A key proposal in the effort to protect Tigers in the Seima Protection Forest is the creation of 'strict protection zones'. These are areas where resource gathering will be prohibited and access strictly controlled.
At present residents of local villages have traditional rights to harvest non-timber forest products, principally tree resin, bamboo, rattan and fish, from all parts of the SPF. This is allowed under the Forestry Law, and is part of overall goal of the project to secure livelihoods for local people. In addition to this some villagers graze domestic buffalo and cattle in parts of the SPF core zone. This is a potential source of disturbance to some critical areas of Tiger and large ungulate habitat. Small levels of hunting and trapping persist, and the areas can be relatively hard to patrol. There is also potential for increased human–carnivore conflict in these areas.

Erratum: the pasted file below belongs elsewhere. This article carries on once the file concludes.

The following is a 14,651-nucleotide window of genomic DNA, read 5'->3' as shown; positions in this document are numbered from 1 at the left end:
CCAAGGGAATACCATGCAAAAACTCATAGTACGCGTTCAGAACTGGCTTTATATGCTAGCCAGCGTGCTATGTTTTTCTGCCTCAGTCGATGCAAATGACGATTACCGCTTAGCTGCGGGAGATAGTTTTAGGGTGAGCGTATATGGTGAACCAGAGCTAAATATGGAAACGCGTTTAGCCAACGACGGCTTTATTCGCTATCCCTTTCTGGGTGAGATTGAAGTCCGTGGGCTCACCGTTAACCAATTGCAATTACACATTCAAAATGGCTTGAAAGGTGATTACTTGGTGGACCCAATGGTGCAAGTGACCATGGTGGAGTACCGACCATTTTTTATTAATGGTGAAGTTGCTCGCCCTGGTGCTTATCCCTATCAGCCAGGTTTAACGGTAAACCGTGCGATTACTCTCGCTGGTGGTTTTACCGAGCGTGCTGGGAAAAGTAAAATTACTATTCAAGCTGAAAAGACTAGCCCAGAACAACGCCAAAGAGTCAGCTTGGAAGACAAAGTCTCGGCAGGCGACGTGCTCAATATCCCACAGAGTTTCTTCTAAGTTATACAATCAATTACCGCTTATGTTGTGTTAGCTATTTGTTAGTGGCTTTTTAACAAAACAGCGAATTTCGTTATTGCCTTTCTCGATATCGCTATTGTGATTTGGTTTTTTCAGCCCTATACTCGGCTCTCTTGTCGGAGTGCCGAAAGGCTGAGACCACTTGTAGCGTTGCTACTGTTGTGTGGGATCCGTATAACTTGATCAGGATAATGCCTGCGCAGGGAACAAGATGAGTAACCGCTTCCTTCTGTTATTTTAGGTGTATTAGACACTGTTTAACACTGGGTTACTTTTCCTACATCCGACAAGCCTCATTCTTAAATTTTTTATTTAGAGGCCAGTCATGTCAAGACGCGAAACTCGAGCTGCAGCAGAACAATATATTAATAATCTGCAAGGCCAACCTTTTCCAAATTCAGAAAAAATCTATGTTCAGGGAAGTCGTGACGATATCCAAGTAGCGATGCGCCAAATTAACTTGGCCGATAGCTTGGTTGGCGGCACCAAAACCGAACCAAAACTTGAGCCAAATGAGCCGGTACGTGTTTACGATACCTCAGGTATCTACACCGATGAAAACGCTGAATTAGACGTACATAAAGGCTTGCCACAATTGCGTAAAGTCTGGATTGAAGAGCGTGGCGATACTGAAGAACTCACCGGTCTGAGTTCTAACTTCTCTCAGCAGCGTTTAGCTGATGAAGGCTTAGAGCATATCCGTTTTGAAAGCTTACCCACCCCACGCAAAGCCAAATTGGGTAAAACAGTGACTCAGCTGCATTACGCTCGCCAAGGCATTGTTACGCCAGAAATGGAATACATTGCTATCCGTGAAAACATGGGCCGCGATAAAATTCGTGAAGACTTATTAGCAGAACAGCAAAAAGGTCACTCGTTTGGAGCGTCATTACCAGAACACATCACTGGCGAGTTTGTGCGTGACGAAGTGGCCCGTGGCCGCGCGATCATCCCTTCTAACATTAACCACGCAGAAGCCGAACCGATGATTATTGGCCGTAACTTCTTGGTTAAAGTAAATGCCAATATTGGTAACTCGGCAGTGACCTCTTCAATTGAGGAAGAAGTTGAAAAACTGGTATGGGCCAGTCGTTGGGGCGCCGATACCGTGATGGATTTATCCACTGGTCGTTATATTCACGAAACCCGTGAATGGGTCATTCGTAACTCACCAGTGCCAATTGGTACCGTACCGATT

The single most important forest resource is the resin collected from several species of Dipterocarpus trees. This is vital source of cash income for many families, and most 'own' several trees in the forest which they tap for resin. Central to the strategy of creating strict protection zones will the negotiated 'buy out' of these trees from the families and communities that tap them.